Incident M Class Zeppelin LZ.24 L.3, Tuesday 19 January 1915
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Date:Tuesday 19 January 1915
Time:21:20 LT
Type:M Class Zeppelin LZ.24
Owner/operator:Kaiserliche Marine (Imperial German Navy)
Registration: L.3
MSN: LZ.24
Fatalities:Fatalities: 0 / Occupants: 16
Other fatalities:2
Aircraft damage: None
Location:St. Peters Plain, Great Yarmouth, Norfolk -   United Kingdom
Phase: Combat
Departure airport:Fuhlsbüttel, Hamburg, Germany
Destination airport:Fuhlsbüttel, Hamburg, Germany
Confidence Rating: Information is only available from news, social media or unofficial sources
19.1.1915: Zeppelin L3,Kaiserliche Marine (Imperial German Navy). Carried out (with Zeppelin L.3/MSN.LZ.24) the first air raid on the UK on this date when it undertook a Bombing raid on Great Yarmouth. There were two civilian fatalities: Martha M Taylor (aged 72) and Samuel Alfred Smith (aged 53). The coroner later stated they had died of shock.

At the beginning of 1915 the Kaiser sanctioned the use of Zeppelins to bomb military and industrial targets in England. So on 19th January 1915 three Zeppelins, L3, L4 and L6 took off from their bases in Germany, each with 16 men, armed with 8x110Ib high explosive and 11x25Ib incendiary bombs, and headed for England.

All of the airships were the new M Class Zeppelins which had Maybach engines which could give them a top speed of 50 mph and they could reach a height of 5,000 feet. L3 was commanded by Kapitänleutnant Hans Fritz; L4 was in the command of Kapitänleutnant Count von Platen-Hallermund; and L6, although in the command of Captain Oberleutnant Freiherr von Buttlar, was also graced with the presence of Korvettenkapitän Peter Strasser who was the overall commander of the Imperial German Navy’s Zeppelin Fleet. L6 encountered problems and had to turn back. Zeppelins L3 and L4 were supposed to bomb north-east coastal towns and fly up the River Humber. But it was not to be and both Zeppelins ended up off the coast of Norfolk arriving roughly at the same time. It is not known for sure how they were 70 miles off course but it was either through weather conditions or navigation errors.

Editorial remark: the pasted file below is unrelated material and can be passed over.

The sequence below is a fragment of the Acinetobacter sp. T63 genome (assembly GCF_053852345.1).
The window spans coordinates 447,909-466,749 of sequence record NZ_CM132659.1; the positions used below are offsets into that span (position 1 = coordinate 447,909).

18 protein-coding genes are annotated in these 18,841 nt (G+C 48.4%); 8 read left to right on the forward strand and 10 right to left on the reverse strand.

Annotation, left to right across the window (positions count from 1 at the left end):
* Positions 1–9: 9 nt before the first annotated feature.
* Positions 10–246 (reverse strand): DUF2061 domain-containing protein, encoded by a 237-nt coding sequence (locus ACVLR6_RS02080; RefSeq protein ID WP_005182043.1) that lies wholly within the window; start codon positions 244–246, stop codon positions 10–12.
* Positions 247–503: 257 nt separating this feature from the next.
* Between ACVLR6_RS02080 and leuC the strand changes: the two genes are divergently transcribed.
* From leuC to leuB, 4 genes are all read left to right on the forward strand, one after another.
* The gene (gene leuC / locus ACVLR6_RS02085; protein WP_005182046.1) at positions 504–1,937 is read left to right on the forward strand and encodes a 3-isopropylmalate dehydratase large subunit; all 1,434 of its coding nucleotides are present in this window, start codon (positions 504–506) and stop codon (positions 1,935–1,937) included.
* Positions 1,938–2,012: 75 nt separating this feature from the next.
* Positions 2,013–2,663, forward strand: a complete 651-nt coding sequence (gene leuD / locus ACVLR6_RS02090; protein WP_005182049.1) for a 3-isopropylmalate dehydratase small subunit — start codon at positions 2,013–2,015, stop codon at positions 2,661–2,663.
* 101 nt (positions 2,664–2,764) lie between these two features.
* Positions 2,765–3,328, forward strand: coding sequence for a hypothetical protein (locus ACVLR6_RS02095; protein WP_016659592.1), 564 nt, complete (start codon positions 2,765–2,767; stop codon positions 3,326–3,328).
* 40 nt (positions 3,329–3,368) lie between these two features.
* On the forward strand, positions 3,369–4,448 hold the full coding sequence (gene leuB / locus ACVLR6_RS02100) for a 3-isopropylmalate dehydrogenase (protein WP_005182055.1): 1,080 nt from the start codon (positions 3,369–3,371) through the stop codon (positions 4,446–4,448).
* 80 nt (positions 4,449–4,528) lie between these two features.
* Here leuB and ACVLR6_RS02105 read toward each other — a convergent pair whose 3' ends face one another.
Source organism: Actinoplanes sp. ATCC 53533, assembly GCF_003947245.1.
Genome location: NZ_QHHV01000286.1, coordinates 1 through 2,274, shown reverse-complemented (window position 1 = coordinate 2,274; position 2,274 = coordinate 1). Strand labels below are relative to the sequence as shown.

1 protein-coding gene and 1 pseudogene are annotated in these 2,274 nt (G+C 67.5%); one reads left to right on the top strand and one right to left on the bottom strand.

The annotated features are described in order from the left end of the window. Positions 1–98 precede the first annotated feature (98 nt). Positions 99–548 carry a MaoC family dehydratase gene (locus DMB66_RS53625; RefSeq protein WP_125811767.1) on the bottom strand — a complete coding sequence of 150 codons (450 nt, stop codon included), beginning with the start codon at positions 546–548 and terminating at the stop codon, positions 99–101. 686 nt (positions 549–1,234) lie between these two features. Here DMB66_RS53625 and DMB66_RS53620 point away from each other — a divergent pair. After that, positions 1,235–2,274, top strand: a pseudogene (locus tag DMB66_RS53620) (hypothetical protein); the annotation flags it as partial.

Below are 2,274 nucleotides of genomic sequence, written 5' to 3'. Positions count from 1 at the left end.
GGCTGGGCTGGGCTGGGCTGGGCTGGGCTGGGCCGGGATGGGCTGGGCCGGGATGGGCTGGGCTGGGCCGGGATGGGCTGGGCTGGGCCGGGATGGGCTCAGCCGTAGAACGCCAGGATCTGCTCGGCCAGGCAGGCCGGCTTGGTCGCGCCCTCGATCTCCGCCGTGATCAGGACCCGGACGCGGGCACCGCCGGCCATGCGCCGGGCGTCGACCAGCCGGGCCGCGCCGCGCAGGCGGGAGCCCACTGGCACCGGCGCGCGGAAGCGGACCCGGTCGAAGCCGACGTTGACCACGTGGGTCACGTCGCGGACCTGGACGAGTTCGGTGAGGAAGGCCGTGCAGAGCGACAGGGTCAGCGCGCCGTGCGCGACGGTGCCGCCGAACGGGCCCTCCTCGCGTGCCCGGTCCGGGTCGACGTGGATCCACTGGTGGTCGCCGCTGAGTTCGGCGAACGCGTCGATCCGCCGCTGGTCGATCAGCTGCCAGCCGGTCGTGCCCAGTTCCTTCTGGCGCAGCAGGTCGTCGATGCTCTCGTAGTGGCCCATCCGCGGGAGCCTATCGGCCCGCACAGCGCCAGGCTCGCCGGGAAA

The Kaiserliche Marine (Imperial Germany Navy) airship L3, under command of Kapitänleutnant Hans Fritz and Leutnant zur See v. Lynckner, departed Fuhlsbüttel, Hamburg, Germany, at 11:00 a.m., in company with L4 and L6, on a reconnaissance flight over the North Sea, then continued on to Britain, planning to attack during darkness.

L3 reached the British coast at 8:50 p.m. and proceeded to the area around Norfolk. At 9:20 p.m., Captain Fritz and his airship had reached Greater Yarmouth. Flying in rain at 5,000 feet (1,524 meters), over the next ten minutes they dropped six 110 pound (49.9 kilogram) bombs and seven incendiaries on the city below. As L3 turned to leave the area, another four 110 pound bombs were dropped. Completing the attack, L3 returned to Germany, arriving at the airship base at Fuhlsbüttel at 9:30 a.m.

(19 further Zeppelin raids in 1915 killed 177 people; The house that was hit was repaired, and now has a blue plaque commemorating the event - see link #12)




L 3 Fuhlsbüttel M Class Zeppelin LZ.24 (MSN L.3) entering its hangar at Fuhlsbüttel, Hamburg, Germany

Revision history:

25-Nov-2018 19:25 Dr.John Smith Added
26-Nov-2018 14:47 Dr.John Smith Updated [Registration, Cn, Narrative]
29-Nov-2018 17:16 Dr.John Smith Updated [Operator]
03-Dec-2018 18:53 Dr.John Smith Updated [Total occupants]
03-Dec-2018 18:58 Dr.John Smith Updated [Narrative]

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